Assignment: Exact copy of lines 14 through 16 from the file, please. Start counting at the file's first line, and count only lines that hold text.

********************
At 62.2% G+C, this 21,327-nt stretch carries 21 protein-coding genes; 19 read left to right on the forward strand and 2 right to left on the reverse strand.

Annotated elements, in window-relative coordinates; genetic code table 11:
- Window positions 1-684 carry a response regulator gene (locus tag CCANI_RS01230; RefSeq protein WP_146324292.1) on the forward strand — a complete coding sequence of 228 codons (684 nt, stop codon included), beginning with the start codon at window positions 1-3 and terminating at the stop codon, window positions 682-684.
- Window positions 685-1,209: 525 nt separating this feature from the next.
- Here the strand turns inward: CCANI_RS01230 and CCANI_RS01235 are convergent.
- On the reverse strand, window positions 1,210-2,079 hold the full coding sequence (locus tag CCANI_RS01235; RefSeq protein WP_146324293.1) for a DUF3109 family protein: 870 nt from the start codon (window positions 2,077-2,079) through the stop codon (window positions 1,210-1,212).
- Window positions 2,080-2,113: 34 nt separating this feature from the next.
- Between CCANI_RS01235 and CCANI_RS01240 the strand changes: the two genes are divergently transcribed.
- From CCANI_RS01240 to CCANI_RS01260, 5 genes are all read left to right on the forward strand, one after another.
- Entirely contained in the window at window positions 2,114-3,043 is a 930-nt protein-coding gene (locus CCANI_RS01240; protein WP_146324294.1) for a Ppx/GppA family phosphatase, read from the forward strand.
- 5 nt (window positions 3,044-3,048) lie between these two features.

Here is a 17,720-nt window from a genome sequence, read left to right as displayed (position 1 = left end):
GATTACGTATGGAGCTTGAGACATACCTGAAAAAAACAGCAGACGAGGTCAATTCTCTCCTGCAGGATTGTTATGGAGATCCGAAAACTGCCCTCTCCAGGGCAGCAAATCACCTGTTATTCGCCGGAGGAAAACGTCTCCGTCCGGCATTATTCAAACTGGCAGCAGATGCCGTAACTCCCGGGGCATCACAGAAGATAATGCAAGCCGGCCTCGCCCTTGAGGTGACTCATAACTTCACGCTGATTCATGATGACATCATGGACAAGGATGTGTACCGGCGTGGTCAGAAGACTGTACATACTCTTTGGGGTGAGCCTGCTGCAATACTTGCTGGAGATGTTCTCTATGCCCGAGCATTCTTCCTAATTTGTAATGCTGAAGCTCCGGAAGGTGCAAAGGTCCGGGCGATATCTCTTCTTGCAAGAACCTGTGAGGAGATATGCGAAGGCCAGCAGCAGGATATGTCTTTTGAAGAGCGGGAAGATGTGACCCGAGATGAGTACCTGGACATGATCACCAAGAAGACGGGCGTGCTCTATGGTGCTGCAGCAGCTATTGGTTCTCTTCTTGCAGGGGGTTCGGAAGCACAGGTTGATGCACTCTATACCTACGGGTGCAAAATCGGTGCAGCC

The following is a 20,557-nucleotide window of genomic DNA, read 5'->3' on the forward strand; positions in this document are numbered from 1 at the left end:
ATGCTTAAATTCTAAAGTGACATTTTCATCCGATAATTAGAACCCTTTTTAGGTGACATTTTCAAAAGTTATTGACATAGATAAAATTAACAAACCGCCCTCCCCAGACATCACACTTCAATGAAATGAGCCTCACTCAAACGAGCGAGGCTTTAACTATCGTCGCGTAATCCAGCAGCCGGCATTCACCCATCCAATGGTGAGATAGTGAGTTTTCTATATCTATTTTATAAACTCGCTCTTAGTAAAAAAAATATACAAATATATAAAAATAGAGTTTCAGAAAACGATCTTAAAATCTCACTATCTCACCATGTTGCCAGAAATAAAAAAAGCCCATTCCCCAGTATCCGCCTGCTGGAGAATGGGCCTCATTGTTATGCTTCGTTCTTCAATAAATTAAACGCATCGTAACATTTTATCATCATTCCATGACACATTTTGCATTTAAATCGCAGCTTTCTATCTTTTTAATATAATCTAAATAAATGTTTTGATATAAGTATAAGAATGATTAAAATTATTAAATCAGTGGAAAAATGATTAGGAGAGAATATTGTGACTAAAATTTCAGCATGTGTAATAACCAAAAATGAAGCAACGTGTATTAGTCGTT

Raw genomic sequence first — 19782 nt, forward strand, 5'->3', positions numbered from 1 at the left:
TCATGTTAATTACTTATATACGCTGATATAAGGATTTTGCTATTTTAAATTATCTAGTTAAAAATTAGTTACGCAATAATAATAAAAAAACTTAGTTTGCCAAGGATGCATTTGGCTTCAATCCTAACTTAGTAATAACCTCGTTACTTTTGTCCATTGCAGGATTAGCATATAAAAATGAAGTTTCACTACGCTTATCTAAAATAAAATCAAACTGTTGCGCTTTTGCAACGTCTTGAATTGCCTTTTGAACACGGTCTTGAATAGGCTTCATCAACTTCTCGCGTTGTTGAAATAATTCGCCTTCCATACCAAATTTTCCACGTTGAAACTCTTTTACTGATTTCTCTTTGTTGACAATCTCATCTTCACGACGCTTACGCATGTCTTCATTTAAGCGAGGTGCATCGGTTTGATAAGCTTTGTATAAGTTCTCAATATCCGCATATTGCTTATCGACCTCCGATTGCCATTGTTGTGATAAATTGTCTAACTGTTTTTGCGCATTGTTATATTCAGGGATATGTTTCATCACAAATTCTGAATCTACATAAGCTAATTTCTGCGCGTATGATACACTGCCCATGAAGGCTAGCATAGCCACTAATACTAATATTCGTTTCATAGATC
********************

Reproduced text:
The following is a 20,557-nucleotide window of genomic DNA, read 5'->3' on the forward strand; positions in this document are numbered from 1 at the left end:
ATGCTTAAATTCTAAAGTGACATTTTCATCCGATAATTAGAACCCTTTTTAGGTGACATTTTCAAAAGTTATTGACATAGATAAAATTAACAAACCGCCCTCCCCAGACATCACACTTCAATGAAATGAGCCTCACTCAAACGAGCGAGGCTTTAACTATCGTCGCGTAATCCAGCAGCCGGCATTCACCCATCCAATGGTGAGATAGTGAGTTTTCTATATCTATTTTATAAACTCGCTCTTAGTAAAAAAAATATACAAATATATAAAAATAGAGTTTCAGAAAACGATCTTAAAATCTCACTATCTCACCATGTTGCCAGAAATAAAAAAAGCCCATTCCCCAGTATCCGCCTGCTGGAGAATGGGCCTCATTGTTATGCTTCGTTCTTCAATAAATTAAACGCATCGTAACATTTTATCATCATTCCATGACACATTTTGCATTTAAATCGCAGCTTTCTATCTTTTTAATATAATCTAAATAAATGTTTTGATATAAGTATAAGAATGATTAAAATTATTAAATCAGTGGAAAAATGATTAGGAGAGAATATTGTGACTAAAATTTCAGCATGTGTAATAACCAAAAATGAAGCAACGTGTATTAGTCGTT

Raw genomic sequence first — 19782 nt, forward strand, 5'->3', positions numbered from 1 at the left: